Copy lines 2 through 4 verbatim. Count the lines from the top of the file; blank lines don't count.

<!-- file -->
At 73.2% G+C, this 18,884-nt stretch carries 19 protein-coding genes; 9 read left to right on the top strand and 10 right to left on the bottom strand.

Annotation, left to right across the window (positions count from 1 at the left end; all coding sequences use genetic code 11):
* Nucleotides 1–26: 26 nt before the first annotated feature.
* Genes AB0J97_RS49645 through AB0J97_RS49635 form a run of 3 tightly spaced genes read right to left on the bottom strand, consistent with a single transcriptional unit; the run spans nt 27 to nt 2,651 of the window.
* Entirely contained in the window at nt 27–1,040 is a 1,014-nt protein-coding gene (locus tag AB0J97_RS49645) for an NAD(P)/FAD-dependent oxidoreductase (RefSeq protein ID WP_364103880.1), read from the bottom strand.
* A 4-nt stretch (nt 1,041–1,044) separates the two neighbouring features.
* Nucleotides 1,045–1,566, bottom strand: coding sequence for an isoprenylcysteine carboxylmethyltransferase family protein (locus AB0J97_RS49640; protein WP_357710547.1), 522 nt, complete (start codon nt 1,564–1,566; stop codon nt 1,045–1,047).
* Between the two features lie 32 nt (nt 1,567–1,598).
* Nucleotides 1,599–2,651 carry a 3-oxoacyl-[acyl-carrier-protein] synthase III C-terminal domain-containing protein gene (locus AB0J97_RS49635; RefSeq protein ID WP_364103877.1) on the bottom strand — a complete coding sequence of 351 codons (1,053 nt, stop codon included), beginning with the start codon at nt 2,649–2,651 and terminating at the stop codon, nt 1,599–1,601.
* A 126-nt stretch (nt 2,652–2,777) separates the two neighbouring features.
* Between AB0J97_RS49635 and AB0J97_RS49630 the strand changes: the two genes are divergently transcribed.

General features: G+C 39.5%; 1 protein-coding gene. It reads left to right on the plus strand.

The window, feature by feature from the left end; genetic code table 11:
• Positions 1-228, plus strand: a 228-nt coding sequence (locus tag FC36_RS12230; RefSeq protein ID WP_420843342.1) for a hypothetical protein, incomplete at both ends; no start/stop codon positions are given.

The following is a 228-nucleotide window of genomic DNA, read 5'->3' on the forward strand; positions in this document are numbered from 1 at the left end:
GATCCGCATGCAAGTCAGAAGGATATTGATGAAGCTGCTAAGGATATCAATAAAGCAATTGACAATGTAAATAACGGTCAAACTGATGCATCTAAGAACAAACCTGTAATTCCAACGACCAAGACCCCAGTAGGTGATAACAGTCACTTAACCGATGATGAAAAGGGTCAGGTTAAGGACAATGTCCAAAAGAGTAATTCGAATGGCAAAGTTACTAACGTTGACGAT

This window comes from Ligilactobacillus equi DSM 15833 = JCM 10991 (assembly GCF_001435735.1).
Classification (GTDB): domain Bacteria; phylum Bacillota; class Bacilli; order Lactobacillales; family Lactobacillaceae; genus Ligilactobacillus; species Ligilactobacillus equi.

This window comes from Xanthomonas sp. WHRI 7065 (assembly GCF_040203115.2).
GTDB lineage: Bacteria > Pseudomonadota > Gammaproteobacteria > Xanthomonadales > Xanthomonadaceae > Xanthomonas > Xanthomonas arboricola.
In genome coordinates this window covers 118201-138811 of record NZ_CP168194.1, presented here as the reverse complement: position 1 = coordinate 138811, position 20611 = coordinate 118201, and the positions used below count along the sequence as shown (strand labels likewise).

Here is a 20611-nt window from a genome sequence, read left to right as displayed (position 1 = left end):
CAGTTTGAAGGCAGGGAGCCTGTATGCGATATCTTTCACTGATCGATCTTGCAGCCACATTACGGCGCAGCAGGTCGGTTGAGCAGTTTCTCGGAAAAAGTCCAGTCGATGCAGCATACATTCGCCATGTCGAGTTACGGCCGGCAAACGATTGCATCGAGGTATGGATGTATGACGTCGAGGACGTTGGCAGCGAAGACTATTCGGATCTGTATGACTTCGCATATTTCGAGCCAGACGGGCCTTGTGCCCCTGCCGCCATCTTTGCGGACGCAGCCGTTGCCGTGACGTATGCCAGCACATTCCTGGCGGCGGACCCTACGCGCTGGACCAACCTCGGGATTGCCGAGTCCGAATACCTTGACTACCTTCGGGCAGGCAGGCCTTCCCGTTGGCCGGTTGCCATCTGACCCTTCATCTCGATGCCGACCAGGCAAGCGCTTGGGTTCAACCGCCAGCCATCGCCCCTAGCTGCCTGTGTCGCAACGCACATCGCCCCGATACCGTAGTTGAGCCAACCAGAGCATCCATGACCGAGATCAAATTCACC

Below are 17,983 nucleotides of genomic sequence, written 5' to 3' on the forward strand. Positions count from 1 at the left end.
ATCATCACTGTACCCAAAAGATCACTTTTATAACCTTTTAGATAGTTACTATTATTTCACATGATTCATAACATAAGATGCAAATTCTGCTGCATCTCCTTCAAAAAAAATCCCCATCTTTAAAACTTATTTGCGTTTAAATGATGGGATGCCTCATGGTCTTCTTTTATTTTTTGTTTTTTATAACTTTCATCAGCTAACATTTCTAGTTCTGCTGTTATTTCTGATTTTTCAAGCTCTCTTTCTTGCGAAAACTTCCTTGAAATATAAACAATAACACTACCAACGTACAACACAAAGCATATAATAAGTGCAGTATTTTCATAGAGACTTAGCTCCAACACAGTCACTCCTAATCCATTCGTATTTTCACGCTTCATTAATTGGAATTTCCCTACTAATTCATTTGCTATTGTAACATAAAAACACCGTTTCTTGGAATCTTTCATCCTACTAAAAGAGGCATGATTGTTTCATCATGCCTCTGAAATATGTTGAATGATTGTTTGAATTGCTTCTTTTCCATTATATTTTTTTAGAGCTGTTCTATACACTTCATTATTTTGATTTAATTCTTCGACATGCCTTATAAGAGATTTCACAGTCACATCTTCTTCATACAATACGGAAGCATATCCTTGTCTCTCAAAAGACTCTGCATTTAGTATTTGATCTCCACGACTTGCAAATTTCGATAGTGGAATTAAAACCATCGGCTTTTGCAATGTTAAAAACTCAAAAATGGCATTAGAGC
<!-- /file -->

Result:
Annotation, left to right across the window (positions count from 1 at the left end; all coding sequences use genetic code 11):
* Nucleotides 1–26: 26 nt before the first annotated feature.
* Genes AB0J97_RS49645 through AB0J97_RS49635 form a run of 3 tightly spaced genes read right to left on the bottom strand, consistent with a single transcriptional unit; the run spans nt 27 to nt 2,651 of the window.